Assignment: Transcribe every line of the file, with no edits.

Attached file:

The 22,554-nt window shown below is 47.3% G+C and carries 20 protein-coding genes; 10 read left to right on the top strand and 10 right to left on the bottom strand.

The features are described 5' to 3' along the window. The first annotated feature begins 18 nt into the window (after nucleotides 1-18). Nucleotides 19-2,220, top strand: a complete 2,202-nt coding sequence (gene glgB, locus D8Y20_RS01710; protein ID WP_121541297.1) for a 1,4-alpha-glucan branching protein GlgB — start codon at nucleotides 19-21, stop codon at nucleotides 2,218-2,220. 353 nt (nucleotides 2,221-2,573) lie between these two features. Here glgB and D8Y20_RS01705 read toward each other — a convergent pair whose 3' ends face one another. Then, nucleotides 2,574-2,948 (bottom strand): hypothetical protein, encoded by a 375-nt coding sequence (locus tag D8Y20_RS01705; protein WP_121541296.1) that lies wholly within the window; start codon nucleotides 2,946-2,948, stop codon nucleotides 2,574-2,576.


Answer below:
The 22,554-nt window shown below is 47.3% G+C and carries 20 protein-coding genes; 10 read left to right on the top strand and 10 right to left on the bottom strand.

The features are described 5' to 3' along the window. The first annotated feature begins 18 nt into the window (after nucleotides 1-18). Nucleotides 19-2,220, top strand: a complete 2,202-nt coding sequence (gene glgB, locus D8Y20_RS01710; protein ID WP_121541297.1) for a 1,4-alpha-glucan branching protein GlgB — start codon at nucleotides 19-21, stop codon at nucleotides 2,218-2,220. 353 nt (nucleotides 2,221-2,573) lie between these two features. Here glgB and D8Y20_RS01705 read toward each other — a convergent pair whose 3' ends face one another. Then, nucleotides 2,574-2,948 (bottom strand): hypothetical protein, encoded by a 375-nt coding sequence (locus tag D8Y20_RS01705; protein WP_121541296.1) that lies wholly within the window; start codon nucleotides 2,946-2,948, stop codon nucleotides 2,574-2,576.